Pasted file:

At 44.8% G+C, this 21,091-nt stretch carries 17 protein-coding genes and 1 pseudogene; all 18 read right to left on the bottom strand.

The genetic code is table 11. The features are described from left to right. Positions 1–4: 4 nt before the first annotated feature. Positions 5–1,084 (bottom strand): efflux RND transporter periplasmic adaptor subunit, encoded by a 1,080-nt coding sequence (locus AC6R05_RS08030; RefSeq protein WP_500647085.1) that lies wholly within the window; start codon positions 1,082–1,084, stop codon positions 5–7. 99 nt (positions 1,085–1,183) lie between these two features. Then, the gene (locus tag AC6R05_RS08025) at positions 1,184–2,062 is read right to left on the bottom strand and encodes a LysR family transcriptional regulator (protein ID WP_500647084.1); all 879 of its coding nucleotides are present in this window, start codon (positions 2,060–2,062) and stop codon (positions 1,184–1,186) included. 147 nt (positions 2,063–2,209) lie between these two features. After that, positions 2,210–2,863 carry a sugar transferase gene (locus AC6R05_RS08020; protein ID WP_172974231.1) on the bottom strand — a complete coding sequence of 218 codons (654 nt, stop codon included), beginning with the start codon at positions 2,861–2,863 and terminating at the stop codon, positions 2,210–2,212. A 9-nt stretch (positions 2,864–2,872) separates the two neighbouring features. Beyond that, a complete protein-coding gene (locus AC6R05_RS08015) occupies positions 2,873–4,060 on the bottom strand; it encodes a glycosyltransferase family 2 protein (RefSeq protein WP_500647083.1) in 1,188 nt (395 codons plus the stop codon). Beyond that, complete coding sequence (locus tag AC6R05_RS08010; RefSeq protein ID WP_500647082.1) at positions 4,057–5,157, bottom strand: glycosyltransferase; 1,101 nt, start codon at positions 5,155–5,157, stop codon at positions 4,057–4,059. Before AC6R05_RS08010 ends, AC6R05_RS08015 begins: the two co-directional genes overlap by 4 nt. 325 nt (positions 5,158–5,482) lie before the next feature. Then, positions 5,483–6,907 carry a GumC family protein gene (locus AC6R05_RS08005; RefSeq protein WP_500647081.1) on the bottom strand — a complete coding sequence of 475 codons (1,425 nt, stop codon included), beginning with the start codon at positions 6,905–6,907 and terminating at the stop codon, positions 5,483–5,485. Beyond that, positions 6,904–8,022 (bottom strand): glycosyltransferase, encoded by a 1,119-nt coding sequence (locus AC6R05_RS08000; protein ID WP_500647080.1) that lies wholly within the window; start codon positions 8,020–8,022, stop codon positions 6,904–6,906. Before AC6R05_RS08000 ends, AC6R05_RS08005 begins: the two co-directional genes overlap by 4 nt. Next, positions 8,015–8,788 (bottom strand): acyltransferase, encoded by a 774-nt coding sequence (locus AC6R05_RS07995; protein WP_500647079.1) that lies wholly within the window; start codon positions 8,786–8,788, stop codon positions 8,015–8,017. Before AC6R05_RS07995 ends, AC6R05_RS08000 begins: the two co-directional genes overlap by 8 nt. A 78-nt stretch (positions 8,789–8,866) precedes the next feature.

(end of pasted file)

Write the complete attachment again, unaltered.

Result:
At 44.8% G+C, this 21,091-nt stretch carries 17 protein-coding genes and 1 pseudogene; all 18 read right to left on the bottom strand.

The genetic code is table 11. The features are described from left to right. Positions 1–4: 4 nt before the first annotated feature. Positions 5–1,084 (bottom strand): efflux RND transporter periplasmic adaptor subunit, encoded by a 1,080-nt coding sequence (locus AC6R05_RS08030; RefSeq protein WP_500647085.1) that lies wholly within the window; start codon positions 1,082–1,084, stop codon positions 5–7. 99 nt (positions 1,085–1,183) lie between these two features. Then, the gene (locus tag AC6R05_RS08025) at positions 1,184–2,062 is read right to left on the bottom strand and encodes a LysR family transcriptional regulator (protein ID WP_500647084.1); all 879 of its coding nucleotides are present in this window, start codon (positions 2,060–2,062) and stop codon (positions 1,184–1,186) included. 147 nt (positions 2,063–2,209) lie between these two features. After that, positions 2,210–2,863 carry a sugar transferase gene (locus AC6R05_RS08020; protein ID WP_172974231.1) on the bottom strand — a complete coding sequence of 218 codons (654 nt, stop codon included), beginning with the start codon at positions 2,861–2,863 and terminating at the stop codon, positions 2,210–2,212. A 9-nt stretch (positions 2,864–2,872) separates the two neighbouring features. Beyond that, a complete protein-coding gene (locus AC6R05_RS08015) occupies positions 2,873–4,060 on the bottom strand; it encodes a glycosyltransferase family 2 protein (RefSeq protein WP_500647083.1) in 1,188 nt (395 codons plus the stop codon). Beyond that, complete coding sequence (locus tag AC6R05_RS08010; RefSeq protein ID WP_500647082.1) at positions 4,057–5,157, bottom strand: glycosyltransferase; 1,101 nt, start codon at positions 5,155–5,157, stop codon at positions 4,057–4,059. Before AC6R05_RS08010 ends, AC6R05_RS08015 begins: the two co-directional genes overlap by 4 nt. 325 nt (positions 5,158–5,482) lie before the next feature. Then, positions 5,483–6,907 carry a GumC family protein gene (locus AC6R05_RS08005; RefSeq protein WP_500647081.1) on the bottom strand — a complete coding sequence of 475 codons (1,425 nt, stop codon included), beginning with the start codon at positions 6,905–6,907 and terminating at the stop codon, positions 5,483–5,485. Beyond that, positions 6,904–8,022 (bottom strand): glycosyltransferase, encoded by a 1,119-nt coding sequence (locus AC6R05_RS08000; protein ID WP_500647080.1) that lies wholly within the window; start codon positions 8,020–8,022, stop codon positions 6,904–6,906. Before AC6R05_RS08000 ends, AC6R05_RS08005 begins: the two co-directional genes overlap by 4 nt. Next, positions 8,015–8,788 (bottom strand): acyltransferase, encoded by a 774-nt coding sequence (locus AC6R05_RS07995; protein WP_500647079.1) that lies wholly within the window; start codon positions 8,786–8,788, stop codon positions 8,015–8,017. Before AC6R05_RS07995 ends, AC6R05_RS08000 begins: the two co-directional genes overlap by 8 nt. A 78-nt stretch (positions 8,789–8,866) precedes the next feature.